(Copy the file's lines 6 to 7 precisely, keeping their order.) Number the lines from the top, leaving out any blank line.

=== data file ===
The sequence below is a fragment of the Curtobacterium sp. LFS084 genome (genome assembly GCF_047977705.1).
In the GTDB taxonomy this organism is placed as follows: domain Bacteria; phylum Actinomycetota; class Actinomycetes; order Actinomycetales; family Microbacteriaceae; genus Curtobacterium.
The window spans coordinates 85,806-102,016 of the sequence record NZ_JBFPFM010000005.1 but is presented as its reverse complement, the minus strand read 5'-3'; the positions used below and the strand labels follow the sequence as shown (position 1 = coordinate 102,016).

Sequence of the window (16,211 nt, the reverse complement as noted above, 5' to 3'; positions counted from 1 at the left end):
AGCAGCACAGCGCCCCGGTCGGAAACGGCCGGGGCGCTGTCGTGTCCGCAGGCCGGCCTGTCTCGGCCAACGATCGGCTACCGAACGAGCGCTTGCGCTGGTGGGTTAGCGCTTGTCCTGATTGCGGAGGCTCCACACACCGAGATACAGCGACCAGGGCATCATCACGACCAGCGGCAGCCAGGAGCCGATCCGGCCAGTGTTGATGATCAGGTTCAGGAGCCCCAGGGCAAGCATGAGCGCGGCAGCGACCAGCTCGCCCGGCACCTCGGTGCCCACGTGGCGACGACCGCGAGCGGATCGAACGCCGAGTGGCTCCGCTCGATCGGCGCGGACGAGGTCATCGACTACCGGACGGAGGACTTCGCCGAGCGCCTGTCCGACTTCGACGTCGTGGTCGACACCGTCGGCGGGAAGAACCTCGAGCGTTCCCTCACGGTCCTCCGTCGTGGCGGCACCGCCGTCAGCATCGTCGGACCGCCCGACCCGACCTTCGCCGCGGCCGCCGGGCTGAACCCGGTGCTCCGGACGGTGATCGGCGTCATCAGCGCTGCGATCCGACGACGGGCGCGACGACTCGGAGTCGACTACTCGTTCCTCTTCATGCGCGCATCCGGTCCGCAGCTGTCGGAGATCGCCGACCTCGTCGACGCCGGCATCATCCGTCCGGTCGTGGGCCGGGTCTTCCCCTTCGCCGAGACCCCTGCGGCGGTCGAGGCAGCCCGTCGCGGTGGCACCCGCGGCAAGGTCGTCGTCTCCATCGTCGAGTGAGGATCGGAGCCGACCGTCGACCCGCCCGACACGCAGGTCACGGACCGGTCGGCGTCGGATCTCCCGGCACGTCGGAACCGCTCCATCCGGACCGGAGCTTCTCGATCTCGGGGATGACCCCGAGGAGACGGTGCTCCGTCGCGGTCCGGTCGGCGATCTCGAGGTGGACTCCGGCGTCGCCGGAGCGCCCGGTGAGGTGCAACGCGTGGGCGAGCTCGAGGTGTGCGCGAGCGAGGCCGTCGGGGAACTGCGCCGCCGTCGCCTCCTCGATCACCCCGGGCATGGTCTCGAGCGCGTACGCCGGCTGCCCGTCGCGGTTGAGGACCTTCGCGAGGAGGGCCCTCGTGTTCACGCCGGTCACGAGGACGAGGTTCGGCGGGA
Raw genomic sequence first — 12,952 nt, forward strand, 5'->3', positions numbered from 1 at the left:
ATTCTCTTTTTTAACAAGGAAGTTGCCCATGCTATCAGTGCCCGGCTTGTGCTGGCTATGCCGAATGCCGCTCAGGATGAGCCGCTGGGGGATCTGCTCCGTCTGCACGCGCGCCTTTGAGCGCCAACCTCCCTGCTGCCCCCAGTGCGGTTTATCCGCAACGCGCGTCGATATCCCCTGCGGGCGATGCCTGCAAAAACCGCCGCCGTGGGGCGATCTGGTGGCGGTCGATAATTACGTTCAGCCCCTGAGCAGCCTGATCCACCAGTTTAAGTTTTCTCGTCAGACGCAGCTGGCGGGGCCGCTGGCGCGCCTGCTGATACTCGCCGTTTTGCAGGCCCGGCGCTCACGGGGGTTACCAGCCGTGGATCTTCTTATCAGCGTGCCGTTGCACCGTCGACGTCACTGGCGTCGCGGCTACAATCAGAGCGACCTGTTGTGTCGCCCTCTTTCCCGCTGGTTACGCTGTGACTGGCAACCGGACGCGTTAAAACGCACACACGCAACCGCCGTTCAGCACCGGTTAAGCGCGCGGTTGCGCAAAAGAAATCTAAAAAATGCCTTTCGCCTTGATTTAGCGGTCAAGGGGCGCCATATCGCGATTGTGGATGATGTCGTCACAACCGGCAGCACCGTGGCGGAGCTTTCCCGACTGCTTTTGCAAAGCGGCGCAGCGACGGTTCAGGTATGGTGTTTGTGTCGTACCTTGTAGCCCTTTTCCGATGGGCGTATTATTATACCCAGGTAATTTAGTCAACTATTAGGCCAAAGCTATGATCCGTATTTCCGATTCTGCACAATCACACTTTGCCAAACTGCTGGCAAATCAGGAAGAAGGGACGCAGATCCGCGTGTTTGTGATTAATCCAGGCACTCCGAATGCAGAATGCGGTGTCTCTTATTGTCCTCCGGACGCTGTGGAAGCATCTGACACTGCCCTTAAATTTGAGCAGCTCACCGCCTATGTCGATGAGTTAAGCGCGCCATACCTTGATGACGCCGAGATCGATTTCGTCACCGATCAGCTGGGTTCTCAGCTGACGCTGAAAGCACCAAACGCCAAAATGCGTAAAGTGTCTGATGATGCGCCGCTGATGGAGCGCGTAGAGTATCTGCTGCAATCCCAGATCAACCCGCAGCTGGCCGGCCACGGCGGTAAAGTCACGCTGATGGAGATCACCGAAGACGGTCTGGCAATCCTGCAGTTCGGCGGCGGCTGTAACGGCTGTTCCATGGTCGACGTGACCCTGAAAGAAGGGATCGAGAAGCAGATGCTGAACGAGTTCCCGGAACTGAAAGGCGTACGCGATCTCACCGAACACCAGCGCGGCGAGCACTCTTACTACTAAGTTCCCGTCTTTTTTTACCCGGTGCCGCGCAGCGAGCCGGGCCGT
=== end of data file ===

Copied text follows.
Raw genomic sequence first — 12,952 nt, forward strand, 5'->3', positions numbered from 1 at the left:
ATTCTCTTTTTTAACAAGGAAGTTGCCCATGCTATCAGTGCCCGGCTTGTGCTGGCTATGCCGAATGCCGCTCAGGATGAGCCGCTGGGGGATCTGCTCCGTCTGCACGCGCGCCTTTGAGCGCCAACCTCCCTGCTGCCCCCAGTGCGGTTTATCCGCAACGCGCGTCGATATCCCCTGCGGGCGATGCCTGCAAAAACCGCCGCCGTGGGGCGATCTGGTGGCGGTCGATAATTACGTTCAGCCCCTGAGCAGCCTGATCCACCAGTTTAAGTTTTCTCGTCAGACGCAGCTGGCGGGGCCGCTGGCGCGCCTGCTGATACTCGCCGTTTTGCAGGCCCGGCGCTCACGGGGGTTACCAGCCGTGGATCTTCTTATCAGCGTGCCGTTGCACCGTCGACGTCACTGGCGTCGCGGCTACAATCAGAGCGACCTGTTGTGTCGCCCTCTTTCCCGCTGGTTACGCTGTGACTGGCAACCGGACGCGTTAAAACGCACACACGCAACCGCCGTTCAGCACCGGTTAAGCGCGCGGTTGCGCAAAAGAAATCTAAAAAATGCCTTTCGCCTTGATTTAGCGGTCAAGGGGCGCCATATCGCGATTGTGGATGATGTCGTCACAACCGGCAGCACCGTGGCGGAGCTTTCCCGACTGCTTTTGCAAAGCGGCGCAGCGACGGTTCAGGTATGGTGTTTGTGTCGTACCTTGTAGCCCTTTTCCGATGGGCGTATTATTATACCCAGGTAATTTAGTCAACTATTAGGCCAAAGCTATGATCCGTATTTCCGATTCTGCACAATCACACTTTGCCAAACTGCTGGCAAATCAGGAAGAAGGGACGCAGATCCGCGTGTTTGTGATTAATCCAGGCACTCCGAATGCAGAATGCGGTGTCTCTTATTGTCCTCCGGACGCTGTGGAAGCATCTGACACTGCCCTTAAATTTGAGCAGCTCACCGCCTATGTCGATGAGTTAAGCGCGCCATACCTTGATGACGCCGAGATCGATTTCGTCACCGATCAGCTGGGTTCTCAGCTGACGCTGAAAGCACCAAACGCCAAAATGCGTAAAGTGTCTGATGATGCGCCGCTGATGGAGCGCGTAGAGTATCTGCTGCAATCCCAGATCAACCCGCAGCTGGCCGGCCACGGCGGTAAAGTCACGCTGATGGAGATCACCGAAGACGGTCTGGCAATCCTGCAGTTCGGCGGCGGCTGTAACGGCTGTTCCATGGTCGACGTGACCCTGAAAGAAGGGATCGAGAAGCAGATGCTGAACGAGTTCCCGGAACTGAAAGGCGTACGCGATCTCACCGAACACCAGCGCGGCGAGCACTCTTACTACTAAGTTCCCGTCTTTTTTTACCCGGTGCCGCGCAGCGAGCCGGGCCGT